Obama’s place in history

What of Obama’s achievements will still remain in existence if the country is forced to endure four years of Trump?  One week into his administration, Trump has already signed a series of executive orders, attempting to undo Obama’s legacy. I believe it is too early to say whether Obama’s achievements as president will have laid the groundwork for a sustainable civilization. I wanted Obama to aim higher and fight for even greater achievements, such as Medicare for all and a reversal of Citizens United. But he did not champion either of them. Without getting money out of politics, it’s hard to imagine how democracy will not continue to erode under its own corruption and greed.

If we are to achieve what Peter describes as “the all-digital, fully global, sustainable civilization of the 21st century,” then there needs to be an American body politic that is not engaging in open warfare over the purpose, role, and function of government in a democratic society. We must be uniform in our thinking that government, while not perfect, can be perfected to fulfill the dream that democracy remains the best choice to improve the quality of life for the people it serves.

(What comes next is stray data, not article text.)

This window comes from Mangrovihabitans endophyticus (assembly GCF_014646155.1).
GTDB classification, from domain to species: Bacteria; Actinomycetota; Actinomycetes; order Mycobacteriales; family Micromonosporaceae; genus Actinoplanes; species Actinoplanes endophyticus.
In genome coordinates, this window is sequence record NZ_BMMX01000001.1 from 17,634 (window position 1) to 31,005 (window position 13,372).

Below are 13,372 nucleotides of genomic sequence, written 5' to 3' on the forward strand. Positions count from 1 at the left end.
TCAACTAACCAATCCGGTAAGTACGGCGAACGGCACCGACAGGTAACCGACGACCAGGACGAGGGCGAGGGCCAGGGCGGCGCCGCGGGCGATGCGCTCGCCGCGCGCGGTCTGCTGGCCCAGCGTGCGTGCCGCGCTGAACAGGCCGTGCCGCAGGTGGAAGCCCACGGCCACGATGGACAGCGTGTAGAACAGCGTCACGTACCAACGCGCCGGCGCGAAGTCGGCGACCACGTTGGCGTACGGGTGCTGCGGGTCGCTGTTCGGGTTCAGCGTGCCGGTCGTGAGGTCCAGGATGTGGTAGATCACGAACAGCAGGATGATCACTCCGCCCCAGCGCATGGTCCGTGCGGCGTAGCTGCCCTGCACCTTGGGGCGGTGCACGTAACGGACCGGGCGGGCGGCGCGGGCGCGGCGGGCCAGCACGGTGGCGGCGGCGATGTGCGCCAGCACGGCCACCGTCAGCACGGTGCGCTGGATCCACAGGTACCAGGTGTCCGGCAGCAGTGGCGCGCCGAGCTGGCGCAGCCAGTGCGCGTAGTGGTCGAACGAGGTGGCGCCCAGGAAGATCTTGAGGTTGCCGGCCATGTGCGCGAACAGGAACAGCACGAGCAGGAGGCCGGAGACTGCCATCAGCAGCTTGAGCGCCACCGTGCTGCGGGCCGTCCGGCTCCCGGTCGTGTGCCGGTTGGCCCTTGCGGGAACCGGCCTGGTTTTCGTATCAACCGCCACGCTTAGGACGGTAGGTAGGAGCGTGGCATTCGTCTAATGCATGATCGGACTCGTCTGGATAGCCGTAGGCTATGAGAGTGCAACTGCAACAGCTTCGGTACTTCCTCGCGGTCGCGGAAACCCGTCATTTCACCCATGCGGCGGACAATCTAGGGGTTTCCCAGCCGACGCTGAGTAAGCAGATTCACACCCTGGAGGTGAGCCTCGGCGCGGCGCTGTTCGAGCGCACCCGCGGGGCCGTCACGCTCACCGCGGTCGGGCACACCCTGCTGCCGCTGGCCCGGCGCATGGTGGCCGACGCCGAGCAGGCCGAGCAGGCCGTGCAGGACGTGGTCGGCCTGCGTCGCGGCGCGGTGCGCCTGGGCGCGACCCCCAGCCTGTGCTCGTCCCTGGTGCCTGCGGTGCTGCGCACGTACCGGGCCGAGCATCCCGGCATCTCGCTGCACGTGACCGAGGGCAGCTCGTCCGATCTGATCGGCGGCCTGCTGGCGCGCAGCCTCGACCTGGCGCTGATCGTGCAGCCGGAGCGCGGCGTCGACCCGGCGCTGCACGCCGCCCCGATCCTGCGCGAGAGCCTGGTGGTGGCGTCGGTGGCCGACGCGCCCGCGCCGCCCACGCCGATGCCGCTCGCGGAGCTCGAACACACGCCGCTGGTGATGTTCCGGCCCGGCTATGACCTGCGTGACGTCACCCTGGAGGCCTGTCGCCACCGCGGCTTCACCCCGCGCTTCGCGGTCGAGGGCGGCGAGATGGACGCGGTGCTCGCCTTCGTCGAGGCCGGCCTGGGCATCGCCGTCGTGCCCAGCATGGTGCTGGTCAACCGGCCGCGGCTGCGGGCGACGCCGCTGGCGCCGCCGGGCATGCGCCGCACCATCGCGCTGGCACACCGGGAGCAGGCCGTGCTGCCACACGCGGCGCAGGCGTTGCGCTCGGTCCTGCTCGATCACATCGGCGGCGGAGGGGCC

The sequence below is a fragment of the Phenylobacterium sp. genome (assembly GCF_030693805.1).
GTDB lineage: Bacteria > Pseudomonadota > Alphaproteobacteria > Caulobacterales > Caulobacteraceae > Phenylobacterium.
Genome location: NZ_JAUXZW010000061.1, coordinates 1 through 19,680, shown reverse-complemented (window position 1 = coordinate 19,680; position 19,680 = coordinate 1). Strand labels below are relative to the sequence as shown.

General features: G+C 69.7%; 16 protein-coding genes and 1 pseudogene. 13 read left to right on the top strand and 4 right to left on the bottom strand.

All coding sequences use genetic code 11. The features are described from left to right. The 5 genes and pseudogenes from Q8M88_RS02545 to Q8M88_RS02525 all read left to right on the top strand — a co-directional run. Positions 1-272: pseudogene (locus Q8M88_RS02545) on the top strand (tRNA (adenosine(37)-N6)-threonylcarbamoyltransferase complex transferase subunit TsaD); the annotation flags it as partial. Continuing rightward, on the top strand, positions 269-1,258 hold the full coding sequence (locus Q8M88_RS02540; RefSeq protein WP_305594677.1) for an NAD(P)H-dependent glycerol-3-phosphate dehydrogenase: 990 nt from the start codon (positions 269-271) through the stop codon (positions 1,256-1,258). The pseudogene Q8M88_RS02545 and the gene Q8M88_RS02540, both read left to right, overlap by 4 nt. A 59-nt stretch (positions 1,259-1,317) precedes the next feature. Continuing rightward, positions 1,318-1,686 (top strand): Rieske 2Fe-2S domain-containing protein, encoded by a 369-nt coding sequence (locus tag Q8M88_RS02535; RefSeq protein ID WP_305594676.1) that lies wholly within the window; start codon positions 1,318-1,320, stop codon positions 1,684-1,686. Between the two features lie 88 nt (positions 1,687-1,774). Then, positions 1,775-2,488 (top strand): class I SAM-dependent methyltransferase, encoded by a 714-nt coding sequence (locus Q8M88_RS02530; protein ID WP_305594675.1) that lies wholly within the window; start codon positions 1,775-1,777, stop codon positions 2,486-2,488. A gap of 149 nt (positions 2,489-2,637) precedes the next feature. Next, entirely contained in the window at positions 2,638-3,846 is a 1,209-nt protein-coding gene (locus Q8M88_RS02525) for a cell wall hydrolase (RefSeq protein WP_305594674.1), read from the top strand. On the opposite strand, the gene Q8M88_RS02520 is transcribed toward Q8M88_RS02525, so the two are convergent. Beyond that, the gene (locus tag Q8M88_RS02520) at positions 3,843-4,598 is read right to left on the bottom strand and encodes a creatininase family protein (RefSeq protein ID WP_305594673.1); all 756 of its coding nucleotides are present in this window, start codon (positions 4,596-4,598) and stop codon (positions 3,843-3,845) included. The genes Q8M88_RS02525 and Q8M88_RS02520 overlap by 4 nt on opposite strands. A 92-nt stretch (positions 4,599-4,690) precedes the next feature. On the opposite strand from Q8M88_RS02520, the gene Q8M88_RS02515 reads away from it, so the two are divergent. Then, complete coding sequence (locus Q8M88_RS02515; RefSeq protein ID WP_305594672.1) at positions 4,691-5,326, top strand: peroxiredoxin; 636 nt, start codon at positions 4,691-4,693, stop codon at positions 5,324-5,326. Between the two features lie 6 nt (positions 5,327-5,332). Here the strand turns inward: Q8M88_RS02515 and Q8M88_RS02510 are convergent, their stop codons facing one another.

RIP, Foursquare – you were a solution in search of a problem

Screen Shot 2015-03-31 at 9.26.01 PM

Today’s post is about the irrelevancy of Foursquare. Remember when it was all the rage? Back in 2009, Foursquare debuted with the public at large and “checking-in” caught on as the big trend in social media apps. I remember when all of my marketing peers jumped on Foursquare and were happily on their way checking-in everywhere they went. Well, Foursquare didn’t fool me. I wasn’t ready to give up my privacy and show off to my network or the world where I was and what I was doing. Talk about a loss of privacy!

Check-ins were such a shallow idea to begin with. I could never understand what attracted people to need or want to share everywhere they went. The problem was Foursquare never developed its “checking-in” functionality into something more compelling, like what else would I want to be sharing with people now that I’ve checked-in? The oysters I just ate and am now puking?